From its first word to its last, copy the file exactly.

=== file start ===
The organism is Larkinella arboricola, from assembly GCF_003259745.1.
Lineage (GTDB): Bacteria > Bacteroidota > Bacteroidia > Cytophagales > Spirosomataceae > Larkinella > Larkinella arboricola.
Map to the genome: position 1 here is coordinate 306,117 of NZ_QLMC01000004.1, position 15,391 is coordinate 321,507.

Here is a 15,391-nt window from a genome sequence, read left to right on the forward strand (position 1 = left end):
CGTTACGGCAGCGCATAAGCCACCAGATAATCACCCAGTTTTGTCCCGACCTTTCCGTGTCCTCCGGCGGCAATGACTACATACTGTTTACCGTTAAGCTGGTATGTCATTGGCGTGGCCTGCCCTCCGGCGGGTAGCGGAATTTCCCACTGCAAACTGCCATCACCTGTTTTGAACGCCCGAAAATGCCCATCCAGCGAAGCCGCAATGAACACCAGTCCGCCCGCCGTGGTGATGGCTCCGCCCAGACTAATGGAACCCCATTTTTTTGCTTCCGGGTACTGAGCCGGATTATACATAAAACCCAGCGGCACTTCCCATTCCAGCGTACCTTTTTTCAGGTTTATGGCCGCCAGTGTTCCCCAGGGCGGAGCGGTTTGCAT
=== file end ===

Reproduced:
The organism is Larkinella arboricola, from assembly GCF_003259745.1.
Lineage (GTDB): Bacteria > Bacteroidota > Bacteroidia > Cytophagales > Spirosomataceae > Larkinella > Larkinella arboricola.
Map to the genome: position 1 here is coordinate 306,117 of NZ_QLMC01000004.1, position 15,391 is coordinate 321,507.

Here is a 15,391-nt window from a genome sequence, read left to right on the forward strand (position 1 = left end):
CGTTACGGCAGCGCATAAGCCACCAGATAATCACCCAGTTTTGTCCCGACCTTTCCGTGTCCTCCGGCGGCAATGACTACATACTGTTTACCGTTAAGCTGGTATGTCATTGGCGTGGCCTGCCCTCCGGCGGGTAGCGGAATTTCCCACTGCAAACTGCCATCACCTGTTTTGAACGCCCGAAAATGCCCATCCAGCGAAGCCGCAATGAACACCAGTCCGCCCGCCGTGGTGATGGCTCCGCCCAGACTAATGGAACCCCATTTTTTTGCTTCCGGGTACTGAGCCGGATTATACATAAAACCCAGCGGCACTTCCCATTCCAGCGTACCTTTTTTCAGGTTTATGGCCGCCAGTGTTCCCCAGGGCGGAGCGGTTTGCAT